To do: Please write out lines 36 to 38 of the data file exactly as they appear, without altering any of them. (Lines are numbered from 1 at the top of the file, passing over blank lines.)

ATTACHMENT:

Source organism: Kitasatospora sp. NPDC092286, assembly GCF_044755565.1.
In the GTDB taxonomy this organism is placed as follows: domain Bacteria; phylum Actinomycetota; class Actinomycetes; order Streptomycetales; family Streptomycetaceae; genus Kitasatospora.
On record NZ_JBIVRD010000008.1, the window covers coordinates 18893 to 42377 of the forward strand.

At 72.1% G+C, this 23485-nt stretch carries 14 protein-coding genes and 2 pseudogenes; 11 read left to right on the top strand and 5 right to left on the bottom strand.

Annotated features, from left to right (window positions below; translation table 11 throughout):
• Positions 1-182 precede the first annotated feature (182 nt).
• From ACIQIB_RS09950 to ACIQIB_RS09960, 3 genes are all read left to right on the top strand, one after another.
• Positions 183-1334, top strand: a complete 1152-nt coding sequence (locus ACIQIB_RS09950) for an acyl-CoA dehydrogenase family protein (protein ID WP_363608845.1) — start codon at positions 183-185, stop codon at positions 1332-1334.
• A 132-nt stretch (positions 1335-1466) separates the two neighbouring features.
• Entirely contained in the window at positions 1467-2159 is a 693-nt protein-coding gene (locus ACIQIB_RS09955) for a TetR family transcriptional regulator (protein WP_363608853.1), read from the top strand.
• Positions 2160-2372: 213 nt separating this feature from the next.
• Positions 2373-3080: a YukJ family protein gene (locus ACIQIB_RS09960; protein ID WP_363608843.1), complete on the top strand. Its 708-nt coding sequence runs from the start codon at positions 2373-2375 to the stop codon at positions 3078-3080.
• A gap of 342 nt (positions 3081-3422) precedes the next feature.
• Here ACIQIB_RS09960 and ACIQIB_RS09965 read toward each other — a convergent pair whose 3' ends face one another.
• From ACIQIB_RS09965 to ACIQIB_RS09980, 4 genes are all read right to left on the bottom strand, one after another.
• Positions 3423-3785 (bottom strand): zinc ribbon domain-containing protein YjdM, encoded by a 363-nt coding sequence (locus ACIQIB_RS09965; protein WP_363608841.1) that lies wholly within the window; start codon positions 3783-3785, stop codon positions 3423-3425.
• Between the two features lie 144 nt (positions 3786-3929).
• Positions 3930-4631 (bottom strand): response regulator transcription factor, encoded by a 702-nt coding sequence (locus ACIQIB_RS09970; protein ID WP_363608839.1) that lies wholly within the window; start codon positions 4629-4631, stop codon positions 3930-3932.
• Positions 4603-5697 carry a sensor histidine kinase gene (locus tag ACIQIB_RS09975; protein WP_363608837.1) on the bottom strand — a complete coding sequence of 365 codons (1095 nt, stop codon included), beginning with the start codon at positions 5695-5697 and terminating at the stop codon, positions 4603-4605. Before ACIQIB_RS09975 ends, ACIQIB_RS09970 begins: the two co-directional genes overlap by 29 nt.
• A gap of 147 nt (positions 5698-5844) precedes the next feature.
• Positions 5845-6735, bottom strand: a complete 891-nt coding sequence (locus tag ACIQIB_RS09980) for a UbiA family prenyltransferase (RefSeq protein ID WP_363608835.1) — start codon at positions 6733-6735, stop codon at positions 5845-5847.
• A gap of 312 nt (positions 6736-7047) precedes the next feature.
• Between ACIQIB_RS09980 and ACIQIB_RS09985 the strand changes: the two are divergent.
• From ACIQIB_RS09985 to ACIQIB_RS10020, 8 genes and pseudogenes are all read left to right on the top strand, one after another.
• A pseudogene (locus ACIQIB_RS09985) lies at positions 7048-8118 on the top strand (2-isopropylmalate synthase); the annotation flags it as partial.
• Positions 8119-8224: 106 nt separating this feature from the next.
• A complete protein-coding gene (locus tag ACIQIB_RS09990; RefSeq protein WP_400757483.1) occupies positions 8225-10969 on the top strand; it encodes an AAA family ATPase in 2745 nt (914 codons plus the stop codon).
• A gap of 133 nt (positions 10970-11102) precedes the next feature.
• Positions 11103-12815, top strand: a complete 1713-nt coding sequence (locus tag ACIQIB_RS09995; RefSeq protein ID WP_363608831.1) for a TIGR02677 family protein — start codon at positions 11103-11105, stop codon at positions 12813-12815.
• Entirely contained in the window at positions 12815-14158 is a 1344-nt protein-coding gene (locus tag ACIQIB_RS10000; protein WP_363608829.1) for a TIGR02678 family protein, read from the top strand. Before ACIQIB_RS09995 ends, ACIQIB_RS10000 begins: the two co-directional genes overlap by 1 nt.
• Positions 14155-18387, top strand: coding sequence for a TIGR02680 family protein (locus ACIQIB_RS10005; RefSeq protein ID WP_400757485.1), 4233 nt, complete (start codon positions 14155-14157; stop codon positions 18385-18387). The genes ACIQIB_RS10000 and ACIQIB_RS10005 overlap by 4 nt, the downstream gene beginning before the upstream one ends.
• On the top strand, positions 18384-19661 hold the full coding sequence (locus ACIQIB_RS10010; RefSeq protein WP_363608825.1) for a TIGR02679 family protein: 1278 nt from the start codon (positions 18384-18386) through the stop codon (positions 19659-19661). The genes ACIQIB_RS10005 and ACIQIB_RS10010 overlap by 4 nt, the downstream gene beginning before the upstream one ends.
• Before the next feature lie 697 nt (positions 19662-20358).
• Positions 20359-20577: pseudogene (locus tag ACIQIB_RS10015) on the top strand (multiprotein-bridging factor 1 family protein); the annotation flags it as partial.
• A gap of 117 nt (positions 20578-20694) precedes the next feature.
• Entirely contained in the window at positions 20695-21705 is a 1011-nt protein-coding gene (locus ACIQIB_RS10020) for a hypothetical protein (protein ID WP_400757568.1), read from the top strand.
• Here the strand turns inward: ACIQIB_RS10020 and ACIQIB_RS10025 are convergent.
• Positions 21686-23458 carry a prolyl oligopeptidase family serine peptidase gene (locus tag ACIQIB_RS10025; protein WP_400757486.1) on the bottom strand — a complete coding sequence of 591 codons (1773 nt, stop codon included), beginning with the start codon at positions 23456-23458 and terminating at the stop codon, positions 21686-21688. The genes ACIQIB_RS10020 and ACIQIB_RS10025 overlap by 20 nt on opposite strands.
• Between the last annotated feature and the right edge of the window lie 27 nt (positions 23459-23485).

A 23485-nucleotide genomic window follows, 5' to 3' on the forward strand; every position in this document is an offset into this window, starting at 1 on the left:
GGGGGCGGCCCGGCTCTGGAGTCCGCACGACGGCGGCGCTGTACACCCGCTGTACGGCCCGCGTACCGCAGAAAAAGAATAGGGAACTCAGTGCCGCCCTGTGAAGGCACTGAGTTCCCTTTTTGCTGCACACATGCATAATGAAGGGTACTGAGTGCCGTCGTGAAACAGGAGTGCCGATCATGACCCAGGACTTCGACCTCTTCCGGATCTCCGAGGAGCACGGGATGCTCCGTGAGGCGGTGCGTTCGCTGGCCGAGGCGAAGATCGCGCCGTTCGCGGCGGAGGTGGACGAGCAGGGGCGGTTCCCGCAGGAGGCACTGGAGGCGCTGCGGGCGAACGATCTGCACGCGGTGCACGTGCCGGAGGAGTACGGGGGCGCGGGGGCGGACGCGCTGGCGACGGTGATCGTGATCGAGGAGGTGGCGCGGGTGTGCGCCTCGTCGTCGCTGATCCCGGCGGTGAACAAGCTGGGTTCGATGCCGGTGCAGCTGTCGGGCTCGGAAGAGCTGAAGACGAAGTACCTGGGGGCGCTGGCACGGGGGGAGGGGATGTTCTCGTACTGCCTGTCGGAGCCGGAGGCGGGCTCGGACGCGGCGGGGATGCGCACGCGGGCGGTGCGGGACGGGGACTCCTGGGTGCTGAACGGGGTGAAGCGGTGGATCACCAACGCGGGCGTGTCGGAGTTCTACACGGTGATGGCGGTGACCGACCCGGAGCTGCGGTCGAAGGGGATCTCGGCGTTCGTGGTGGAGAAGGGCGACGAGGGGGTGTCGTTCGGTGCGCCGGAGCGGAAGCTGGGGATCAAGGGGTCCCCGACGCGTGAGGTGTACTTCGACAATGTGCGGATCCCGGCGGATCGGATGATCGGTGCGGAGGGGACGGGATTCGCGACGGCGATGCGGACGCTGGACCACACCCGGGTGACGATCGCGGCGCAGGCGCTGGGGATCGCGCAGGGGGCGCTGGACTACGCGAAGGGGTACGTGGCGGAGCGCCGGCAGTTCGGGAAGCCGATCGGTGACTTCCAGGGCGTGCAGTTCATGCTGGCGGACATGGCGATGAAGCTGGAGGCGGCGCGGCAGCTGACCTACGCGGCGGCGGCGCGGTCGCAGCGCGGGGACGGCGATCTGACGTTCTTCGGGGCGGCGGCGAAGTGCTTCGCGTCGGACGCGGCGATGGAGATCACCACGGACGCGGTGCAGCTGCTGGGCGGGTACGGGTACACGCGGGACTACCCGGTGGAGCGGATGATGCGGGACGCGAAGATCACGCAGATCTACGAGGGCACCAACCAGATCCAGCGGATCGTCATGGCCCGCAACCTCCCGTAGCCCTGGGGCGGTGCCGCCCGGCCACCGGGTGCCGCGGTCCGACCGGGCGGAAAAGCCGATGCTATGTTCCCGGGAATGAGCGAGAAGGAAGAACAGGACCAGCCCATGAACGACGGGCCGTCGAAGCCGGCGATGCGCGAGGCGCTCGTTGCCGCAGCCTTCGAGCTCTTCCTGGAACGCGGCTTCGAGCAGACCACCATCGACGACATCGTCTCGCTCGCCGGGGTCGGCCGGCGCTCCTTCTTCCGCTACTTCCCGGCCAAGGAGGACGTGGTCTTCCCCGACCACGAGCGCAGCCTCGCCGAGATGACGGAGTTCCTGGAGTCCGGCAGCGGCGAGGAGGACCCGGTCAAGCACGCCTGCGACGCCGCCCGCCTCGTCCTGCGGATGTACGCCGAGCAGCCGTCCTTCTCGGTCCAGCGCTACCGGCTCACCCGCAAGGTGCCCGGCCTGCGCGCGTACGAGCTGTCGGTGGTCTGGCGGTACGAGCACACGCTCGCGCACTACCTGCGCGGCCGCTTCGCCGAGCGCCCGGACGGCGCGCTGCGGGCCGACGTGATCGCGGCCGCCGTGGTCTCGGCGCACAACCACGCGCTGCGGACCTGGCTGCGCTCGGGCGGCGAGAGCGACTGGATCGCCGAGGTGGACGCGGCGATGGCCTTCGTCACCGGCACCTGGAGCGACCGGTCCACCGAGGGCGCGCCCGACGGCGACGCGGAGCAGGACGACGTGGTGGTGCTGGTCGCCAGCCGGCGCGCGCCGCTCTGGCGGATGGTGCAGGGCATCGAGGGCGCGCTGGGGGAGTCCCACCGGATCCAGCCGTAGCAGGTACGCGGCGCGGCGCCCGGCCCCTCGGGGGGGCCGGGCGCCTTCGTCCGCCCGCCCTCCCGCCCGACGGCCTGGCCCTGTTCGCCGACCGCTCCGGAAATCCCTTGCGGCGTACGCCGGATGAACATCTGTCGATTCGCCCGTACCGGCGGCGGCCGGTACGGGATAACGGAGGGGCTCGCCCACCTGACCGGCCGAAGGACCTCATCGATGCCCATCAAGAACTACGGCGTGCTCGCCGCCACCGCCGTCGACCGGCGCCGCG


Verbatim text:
• Entirely contained in the window at positions 20695-21705 is a 1011-nt protein-coding gene (locus ACIQIB_RS10020) for a hypothetical protein (protein ID WP_400757568.1), read from the top strand.
• Here the strand turns inward: ACIQIB_RS10020 and ACIQIB_RS10025 are convergent.
• Positions 21686-23458 carry a prolyl oligopeptidase family serine peptidase gene (locus tag ACIQIB_RS10025; protein WP_400757486.1) on the bottom strand — a complete coding sequence of 591 codons (1773 nt, stop codon included), beginning with the start codon at positions 23456-23458 and terminating at the stop codon, positions 21686-21688. The genes ACIQIB_RS10020 and ACIQIB_RS10025 overlap by 20 nt on opposite strands.